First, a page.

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A Lesson Before Dying

Ernest J. Gaines

Key Facts

Important Quotations Explained

Study Questions & Essay Topics

full title  ·  A Lesson Before Dying

author  · Ernest J. Gaines

type of work  · Novel

genre  · Fiction; historical fiction; social commentary

language  · American English

date of first publication  ·  1993

publisher  · Vintage Books

narrator  · Grant Wiggins

point of view  · First person

tone  · Grant’s narrative voice reflects his changing moods, shifting from brooding cynicism to awareness and confidence.

tense  · Past

setting (time)  ·  1940s

setting (place)  · Bayonne, Louisiana

protagonist  · Grant Wiggins

major conflict  · Grant and Jefferson struggle to help Jefferson die with dignity.

rising action  · Grant’s regular visits to Jefferson’s jail cell; Jefferson’s reaction of anger and silence

climax  · Grant gives a passionate speech to Jefferson, and both men cry.

falling action  · Jefferson becomes thoughtful and brave and dies an admirable death.

themes  · Recognizing injustice and facing responsibility; redemption in death; the inescapable past

motifs  · Constructive lying; small displays of power; Christian imagery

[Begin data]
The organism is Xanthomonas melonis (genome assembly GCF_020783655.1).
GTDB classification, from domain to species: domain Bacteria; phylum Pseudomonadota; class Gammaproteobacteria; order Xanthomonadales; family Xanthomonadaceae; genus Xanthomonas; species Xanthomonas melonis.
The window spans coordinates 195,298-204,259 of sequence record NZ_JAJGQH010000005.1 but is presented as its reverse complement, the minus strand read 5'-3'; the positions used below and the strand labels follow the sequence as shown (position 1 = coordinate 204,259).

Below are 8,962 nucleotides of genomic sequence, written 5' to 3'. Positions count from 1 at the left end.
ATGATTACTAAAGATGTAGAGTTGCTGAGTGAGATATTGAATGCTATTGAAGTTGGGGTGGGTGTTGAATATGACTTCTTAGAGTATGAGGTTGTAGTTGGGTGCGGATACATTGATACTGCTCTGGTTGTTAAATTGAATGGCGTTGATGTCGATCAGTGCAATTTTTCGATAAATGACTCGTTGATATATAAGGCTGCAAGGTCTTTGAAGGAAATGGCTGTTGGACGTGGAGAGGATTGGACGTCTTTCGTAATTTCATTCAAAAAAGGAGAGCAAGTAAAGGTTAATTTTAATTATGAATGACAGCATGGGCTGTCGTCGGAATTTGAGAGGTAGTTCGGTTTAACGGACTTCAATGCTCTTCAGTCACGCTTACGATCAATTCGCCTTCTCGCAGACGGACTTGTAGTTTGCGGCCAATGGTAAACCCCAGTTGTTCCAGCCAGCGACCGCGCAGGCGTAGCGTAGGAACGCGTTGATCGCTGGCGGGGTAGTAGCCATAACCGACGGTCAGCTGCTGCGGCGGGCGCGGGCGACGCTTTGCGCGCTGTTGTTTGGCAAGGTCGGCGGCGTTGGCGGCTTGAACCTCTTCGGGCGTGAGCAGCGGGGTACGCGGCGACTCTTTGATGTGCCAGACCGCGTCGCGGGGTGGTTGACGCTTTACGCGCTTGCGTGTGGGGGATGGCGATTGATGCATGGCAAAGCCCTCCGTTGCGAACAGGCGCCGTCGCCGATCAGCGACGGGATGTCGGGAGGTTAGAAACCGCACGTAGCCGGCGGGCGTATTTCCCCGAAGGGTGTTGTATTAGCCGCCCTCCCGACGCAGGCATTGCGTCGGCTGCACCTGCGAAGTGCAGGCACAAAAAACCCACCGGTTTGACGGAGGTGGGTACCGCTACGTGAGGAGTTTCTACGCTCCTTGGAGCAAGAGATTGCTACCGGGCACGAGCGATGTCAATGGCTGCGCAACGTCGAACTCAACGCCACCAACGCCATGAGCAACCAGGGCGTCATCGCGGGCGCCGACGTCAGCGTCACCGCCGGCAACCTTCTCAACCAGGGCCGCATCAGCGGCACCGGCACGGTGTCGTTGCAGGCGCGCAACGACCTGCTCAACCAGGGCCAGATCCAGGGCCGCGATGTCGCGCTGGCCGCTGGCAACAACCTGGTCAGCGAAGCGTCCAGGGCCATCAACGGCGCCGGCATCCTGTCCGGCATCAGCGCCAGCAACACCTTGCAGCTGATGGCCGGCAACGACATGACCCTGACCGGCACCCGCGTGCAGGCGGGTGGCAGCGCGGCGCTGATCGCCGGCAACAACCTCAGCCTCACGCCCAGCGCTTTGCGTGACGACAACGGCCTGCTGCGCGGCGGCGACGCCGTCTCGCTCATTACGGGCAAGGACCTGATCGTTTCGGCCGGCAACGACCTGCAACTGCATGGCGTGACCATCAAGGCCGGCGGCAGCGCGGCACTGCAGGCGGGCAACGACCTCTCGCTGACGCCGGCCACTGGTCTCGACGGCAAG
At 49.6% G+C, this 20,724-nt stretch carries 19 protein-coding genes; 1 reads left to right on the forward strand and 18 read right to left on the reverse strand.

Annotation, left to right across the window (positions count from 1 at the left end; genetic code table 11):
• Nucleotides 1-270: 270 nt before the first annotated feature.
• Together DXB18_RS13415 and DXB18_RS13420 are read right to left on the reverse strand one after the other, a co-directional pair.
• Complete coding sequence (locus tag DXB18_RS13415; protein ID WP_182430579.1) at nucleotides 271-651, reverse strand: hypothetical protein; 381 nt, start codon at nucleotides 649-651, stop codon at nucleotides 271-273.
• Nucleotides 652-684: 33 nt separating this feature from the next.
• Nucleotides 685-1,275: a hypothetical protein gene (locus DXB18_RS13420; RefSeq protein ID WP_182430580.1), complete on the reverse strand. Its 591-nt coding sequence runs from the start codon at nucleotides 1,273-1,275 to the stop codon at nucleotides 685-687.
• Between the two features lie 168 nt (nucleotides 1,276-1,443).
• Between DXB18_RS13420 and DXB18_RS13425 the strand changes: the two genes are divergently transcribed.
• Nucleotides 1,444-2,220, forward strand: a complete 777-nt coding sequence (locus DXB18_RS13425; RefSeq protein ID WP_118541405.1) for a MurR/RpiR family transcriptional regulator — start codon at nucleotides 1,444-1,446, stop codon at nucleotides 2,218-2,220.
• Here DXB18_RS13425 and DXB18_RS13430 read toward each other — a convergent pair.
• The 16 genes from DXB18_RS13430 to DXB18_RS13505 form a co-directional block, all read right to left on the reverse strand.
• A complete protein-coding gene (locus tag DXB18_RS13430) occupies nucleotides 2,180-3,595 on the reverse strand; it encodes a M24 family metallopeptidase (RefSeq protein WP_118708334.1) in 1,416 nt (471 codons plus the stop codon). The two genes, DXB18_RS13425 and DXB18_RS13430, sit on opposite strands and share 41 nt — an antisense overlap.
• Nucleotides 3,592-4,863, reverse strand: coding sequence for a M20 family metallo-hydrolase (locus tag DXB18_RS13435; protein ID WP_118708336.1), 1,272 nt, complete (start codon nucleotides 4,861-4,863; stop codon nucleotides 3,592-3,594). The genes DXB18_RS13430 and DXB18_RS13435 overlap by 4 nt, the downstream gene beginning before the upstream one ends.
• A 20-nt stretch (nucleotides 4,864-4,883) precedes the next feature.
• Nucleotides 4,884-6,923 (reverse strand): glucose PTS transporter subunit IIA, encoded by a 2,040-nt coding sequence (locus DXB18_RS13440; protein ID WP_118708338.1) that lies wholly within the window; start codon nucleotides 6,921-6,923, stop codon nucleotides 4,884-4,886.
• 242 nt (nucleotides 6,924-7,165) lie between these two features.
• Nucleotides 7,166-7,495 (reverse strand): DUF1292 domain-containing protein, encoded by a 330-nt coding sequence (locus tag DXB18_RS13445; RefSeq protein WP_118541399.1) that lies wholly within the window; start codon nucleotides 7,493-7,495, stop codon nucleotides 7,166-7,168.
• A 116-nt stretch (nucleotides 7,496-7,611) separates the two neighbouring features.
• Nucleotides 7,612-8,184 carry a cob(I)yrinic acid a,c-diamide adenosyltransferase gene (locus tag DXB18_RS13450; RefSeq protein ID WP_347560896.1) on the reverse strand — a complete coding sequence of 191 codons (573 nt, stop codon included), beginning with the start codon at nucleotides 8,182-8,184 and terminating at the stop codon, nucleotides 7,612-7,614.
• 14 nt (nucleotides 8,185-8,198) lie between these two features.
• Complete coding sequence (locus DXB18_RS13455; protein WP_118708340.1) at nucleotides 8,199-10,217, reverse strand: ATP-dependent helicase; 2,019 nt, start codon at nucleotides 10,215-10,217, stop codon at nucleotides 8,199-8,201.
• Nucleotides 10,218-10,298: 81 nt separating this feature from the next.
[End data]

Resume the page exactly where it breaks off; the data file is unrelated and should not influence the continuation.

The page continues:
symbols  · The notebook; the chair; the church; food and drink

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Conflicts

by brittdawg22, September 02, 2013

The main conflict of A Lesson Before Dying lies within Grant himself. Even though Grant struggles to manage in the racist white society, his primary struggle is with his own mind. As he says to Vivian, he cannot face Jefferson because he cannot face himself and his own life. Vivian exposes Grant’s conflicted nature by bringing up the fact that he left the South in the past but eventually returned. Grant feels repulsed by the environment in which he grew up, but somehow he cannot bring himself to leave. Despite his statement that Vivian’s... Read more

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120 out of 125 people found this helpful

conflicts

by brittdawg22, September 02, 2013

rant’s inner conflict stems from his experiences in education, including his exposure to the cynical Antoine. Inspired by years of study, Grant wants to make great changes in his hometown. Grant’s behavior defies stereotype, but in order to live, he must follow certain rules that make his small moments of defiance futile. The losing battle between small rebellions and survival becomes clear in Grant’s conversation with Guidry. Grant takes pride in flouting Guidry’s racist expectations by using grammatical English and maintaining his ... Read more

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9 out of 10 people found this helpful

future conflict?

by brittdawg22, September 02, 2013

Her comment here at the end of Chapter 12 shows that she enjoys the thought of living with Grant in the South. Gaines shows Vivian’s emotional state here in order to heighten the ensuing clash between her and Grant that occurs later in the novel.

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